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Teaching College Students How to Solve Real-Life Moral Dilemmas

An Ethical Compass for Quarterlifers

Series:

Robert J. Nash and Jennifer J.J. Jang

Teaching College Students How to Solve Real-Life Moral Dilemmas will speak to the sometimes confounding, real-life, moral challenges that quarterlife students actually face each and every day of their lives. It will spell out an original, all-inclusive approach to thinking about, and applying, ethical problem-solving that takes into consideration people’s acts, intentions, circumstances, principles, background beliefs, religio-spiritualities, consequences, virtues and vices, narratives, communities, and the relevant institutional and political structures. This approach doesn’t tell students exactly what to do as much as it evokes important information in order to help them think more deeply and expansively about ethical issues in order to resolve actual ethical dilemmas. There is no text like it on the market today. Teaching College Students How to Solve Real-Life Moral Dilemmas can be used in a variety of ethics courses.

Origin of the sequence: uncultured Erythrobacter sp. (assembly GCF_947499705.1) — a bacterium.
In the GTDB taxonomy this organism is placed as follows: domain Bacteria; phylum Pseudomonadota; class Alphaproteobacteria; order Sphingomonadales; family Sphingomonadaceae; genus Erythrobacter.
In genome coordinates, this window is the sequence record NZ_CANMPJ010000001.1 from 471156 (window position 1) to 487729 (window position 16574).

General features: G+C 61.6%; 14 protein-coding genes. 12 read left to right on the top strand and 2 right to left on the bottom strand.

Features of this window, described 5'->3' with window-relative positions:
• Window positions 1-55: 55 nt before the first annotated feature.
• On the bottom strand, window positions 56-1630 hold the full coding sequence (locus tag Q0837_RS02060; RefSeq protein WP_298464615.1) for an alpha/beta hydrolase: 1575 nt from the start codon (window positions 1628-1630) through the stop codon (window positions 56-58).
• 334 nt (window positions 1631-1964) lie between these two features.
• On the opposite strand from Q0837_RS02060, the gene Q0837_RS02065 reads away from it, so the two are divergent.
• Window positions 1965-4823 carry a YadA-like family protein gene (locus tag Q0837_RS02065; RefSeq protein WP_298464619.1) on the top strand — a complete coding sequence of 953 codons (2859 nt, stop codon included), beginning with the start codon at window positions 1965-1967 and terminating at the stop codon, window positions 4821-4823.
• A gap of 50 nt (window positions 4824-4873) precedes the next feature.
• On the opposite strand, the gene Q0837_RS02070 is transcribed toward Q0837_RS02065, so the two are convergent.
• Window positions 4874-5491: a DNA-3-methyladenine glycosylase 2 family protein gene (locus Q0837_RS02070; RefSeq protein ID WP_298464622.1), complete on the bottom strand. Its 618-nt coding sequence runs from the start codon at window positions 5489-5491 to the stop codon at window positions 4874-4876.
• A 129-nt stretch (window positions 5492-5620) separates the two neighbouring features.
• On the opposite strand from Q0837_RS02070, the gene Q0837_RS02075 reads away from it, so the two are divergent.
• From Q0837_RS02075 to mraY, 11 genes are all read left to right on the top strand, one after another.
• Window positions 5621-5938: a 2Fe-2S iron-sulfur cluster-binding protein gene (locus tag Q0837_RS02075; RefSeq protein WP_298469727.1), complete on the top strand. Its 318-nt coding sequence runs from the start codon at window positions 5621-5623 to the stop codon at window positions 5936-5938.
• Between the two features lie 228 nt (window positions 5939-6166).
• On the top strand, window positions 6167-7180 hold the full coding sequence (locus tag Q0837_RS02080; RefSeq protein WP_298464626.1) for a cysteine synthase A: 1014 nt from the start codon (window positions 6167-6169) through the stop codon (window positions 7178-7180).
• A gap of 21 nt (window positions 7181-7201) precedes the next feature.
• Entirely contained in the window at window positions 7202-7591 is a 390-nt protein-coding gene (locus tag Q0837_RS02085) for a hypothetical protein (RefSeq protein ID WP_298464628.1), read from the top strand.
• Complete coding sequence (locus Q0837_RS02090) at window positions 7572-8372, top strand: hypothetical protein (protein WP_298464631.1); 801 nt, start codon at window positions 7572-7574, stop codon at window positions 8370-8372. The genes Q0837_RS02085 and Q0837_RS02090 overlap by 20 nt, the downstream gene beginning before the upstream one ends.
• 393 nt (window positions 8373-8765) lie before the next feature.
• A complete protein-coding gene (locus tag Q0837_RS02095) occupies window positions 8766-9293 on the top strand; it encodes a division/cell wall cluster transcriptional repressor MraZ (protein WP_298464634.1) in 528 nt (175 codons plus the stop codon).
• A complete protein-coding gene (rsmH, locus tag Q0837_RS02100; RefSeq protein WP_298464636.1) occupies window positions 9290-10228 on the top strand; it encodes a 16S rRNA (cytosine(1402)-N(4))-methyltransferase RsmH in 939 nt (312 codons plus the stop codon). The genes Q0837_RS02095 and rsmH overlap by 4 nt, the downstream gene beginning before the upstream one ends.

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Chapter 12. The End of the Semester: Our Students Share Their Learnings via Narrative Self-Evaluations

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THE END OF THE SEMESTER

Our Students Share Their Learnings via Narrative Self-Evaluations

When our semester-long ethics course begins, we find ourselves facing many students who think of themselves as “ethical illiterates.” Some question whether they have what it takes to study such a complex, even arcane, topic. What they know for sure about ethics is that it appears to be mostly a prescriptive term. They have been told by various “authorities” throughout their lives to do what is good and to avoid doing what is bad. As members of the so-called me generation, they have been called “narcissistic,” “self-absorbed,” “egotistical,” “entitled,” and, worst of all, “amoral opportunists.” What we see, however, is very different.

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